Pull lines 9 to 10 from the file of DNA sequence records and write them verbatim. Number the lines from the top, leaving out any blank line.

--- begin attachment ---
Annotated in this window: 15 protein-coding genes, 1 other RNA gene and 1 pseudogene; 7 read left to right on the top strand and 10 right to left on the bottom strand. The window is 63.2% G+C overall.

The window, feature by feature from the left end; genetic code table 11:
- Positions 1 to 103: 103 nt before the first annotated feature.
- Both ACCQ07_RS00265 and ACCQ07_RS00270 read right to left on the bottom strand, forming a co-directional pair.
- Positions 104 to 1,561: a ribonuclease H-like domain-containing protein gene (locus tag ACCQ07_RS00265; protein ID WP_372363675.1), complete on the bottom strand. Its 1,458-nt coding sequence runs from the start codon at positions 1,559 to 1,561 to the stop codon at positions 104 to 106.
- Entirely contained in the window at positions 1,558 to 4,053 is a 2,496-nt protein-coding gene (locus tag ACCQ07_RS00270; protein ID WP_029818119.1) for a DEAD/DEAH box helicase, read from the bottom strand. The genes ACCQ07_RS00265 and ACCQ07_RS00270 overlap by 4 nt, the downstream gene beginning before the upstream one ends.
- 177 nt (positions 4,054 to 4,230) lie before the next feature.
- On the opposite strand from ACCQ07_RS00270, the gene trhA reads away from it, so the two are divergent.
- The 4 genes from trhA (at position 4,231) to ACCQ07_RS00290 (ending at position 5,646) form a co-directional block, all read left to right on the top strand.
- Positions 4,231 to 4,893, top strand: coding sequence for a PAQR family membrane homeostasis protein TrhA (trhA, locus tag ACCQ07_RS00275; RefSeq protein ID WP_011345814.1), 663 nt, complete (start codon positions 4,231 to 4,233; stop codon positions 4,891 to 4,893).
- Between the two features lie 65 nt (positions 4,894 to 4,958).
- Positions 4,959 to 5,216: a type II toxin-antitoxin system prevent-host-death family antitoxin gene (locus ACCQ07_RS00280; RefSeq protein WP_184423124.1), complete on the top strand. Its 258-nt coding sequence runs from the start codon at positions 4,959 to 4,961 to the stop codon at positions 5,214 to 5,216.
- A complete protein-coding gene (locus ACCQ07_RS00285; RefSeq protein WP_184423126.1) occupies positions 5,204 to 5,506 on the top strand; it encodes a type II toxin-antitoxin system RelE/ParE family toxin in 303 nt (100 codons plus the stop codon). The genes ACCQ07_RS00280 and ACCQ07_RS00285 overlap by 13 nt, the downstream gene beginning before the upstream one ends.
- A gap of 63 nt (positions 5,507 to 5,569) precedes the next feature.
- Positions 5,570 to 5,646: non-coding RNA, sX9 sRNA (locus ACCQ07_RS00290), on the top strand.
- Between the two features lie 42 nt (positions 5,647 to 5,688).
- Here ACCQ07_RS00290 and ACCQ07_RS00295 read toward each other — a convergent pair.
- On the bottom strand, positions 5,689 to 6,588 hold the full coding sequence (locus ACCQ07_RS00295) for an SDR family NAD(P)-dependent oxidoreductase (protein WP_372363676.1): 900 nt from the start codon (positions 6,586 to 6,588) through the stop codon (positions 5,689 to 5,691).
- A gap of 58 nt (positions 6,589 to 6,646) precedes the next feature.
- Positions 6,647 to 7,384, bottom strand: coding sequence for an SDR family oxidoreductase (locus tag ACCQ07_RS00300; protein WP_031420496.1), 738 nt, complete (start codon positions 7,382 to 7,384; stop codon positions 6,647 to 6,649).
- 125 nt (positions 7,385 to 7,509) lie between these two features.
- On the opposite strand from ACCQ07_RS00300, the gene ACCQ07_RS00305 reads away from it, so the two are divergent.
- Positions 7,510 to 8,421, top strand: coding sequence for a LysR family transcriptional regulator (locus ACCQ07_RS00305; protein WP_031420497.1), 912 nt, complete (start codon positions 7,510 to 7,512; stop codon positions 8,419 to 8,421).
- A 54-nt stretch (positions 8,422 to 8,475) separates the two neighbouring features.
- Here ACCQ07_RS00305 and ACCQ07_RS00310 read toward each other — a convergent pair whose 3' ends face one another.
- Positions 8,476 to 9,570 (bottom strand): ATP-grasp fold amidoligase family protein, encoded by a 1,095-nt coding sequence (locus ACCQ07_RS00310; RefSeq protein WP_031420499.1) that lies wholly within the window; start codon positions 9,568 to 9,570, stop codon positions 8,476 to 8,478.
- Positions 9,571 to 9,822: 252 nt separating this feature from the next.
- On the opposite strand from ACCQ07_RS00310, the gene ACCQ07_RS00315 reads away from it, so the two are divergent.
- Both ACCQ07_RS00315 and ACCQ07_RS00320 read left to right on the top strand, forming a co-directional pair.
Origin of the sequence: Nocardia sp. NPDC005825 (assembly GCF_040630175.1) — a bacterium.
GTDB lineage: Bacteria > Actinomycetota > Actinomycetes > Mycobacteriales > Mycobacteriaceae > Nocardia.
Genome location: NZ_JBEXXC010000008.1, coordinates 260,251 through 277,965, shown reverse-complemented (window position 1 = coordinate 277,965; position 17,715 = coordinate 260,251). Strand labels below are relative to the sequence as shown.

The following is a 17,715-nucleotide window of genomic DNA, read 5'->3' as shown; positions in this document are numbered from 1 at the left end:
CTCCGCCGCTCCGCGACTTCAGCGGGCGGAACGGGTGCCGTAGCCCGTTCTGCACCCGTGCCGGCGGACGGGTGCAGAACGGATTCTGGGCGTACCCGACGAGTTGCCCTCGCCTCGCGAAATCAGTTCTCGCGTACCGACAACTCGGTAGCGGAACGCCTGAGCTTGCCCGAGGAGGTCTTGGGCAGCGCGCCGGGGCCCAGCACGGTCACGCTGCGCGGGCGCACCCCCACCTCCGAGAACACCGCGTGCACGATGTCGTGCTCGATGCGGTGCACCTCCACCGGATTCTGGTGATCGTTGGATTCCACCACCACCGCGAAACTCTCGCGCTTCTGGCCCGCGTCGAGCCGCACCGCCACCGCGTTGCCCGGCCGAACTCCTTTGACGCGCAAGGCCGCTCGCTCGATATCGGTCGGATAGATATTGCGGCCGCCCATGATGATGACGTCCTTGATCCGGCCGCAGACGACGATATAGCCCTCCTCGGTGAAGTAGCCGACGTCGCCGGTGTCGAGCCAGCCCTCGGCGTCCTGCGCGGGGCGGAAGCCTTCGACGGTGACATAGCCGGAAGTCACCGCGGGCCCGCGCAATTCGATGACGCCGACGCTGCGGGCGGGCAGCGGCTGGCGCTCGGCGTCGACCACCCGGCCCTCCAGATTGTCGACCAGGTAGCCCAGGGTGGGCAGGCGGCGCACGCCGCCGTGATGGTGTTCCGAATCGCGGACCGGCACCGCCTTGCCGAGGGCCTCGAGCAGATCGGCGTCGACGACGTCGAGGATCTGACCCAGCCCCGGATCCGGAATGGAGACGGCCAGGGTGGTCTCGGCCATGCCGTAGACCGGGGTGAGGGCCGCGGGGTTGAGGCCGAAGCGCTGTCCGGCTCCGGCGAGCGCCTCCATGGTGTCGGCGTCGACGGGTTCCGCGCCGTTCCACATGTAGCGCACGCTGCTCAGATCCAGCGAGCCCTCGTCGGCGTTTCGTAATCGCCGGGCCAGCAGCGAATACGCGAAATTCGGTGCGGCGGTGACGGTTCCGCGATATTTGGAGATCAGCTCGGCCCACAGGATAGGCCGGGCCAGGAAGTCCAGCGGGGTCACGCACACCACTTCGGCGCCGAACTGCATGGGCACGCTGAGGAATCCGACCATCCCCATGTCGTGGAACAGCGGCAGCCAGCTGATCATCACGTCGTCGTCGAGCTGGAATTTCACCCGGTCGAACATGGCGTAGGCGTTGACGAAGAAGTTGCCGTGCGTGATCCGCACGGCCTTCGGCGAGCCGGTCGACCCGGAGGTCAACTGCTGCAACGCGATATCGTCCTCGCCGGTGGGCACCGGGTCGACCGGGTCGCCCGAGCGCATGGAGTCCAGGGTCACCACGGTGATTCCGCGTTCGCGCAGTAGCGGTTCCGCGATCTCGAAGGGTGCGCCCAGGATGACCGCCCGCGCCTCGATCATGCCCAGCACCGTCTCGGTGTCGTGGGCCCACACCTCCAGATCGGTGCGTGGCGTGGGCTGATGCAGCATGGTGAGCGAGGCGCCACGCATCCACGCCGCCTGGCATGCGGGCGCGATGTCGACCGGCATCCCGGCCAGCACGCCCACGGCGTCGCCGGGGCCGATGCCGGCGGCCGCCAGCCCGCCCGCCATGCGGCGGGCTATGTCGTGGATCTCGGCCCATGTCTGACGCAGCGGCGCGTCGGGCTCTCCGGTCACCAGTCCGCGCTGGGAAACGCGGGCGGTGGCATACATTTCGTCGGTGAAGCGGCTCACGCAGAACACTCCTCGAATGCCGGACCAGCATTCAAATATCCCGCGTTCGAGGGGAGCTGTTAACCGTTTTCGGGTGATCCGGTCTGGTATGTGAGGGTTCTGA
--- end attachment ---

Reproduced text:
- The 4 genes from trhA (at position 4,231) to ACCQ07_RS00290 (ending at position 5,646) form a co-directional block, all read left to right on the top strand.
- Positions 4,231 to 4,893, top strand: coding sequence for a PAQR family membrane homeostasis protein TrhA (trhA, locus tag ACCQ07_RS00275; RefSeq protein ID WP_011345814.1), 663 nt, complete (start codon positions 4,231 to 4,233; stop codon positions 4,891 to 4,893).